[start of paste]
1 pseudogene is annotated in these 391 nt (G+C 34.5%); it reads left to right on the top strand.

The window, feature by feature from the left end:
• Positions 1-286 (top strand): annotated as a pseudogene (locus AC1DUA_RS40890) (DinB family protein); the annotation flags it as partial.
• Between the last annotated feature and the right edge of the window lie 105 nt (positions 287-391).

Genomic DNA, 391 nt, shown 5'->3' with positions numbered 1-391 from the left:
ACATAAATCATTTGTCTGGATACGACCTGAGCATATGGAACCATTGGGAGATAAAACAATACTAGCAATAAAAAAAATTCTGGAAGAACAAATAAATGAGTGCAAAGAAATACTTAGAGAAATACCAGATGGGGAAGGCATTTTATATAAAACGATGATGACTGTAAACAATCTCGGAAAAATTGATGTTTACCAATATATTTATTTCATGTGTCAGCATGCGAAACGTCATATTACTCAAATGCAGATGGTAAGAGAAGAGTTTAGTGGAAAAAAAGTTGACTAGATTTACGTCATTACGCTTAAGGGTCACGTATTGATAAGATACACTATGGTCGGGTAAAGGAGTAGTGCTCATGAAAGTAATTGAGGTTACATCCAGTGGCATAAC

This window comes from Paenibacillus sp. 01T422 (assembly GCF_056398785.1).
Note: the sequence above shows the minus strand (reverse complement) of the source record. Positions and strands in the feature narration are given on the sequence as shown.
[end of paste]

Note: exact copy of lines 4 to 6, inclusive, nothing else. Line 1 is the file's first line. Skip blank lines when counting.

• Between the last annotated feature and the right edge of the window lie 105 nt (positions 287-391).

Genomic DNA, 391 nt, shown 5'->3' with positions numbered 1-391 from the left:
ACATAAATCATTTGTCTGGATACGACCTGAGCATATGGAACCATTGGGAGATAAAACAATACTAGCAATAAAAAAAATTCTGGAAGAACAAATAAATGAGTGCAAAGAAATACTTAGAGAAATACCAGATGGGGAAGGCATTTTATATAAAACGATGATGACTGTAAACAATCTCGGAAAAATTGATGTTTACCAATATATTTATTTCATGTGTCAGCATGCGAAACGTCATATTACTCAAATGCAGATGGTAAGAGAAGAGTTTAGTGGAAAAAAAGTTGACTAGATTTACGTCATTACGCTTAAGGGTCACGTATTGATAAGATACACTATGGTCGGGTAAAGGAGTAGTGCTCATGAAAGTAATTGAGGTTACATCCAGTGGCATAAC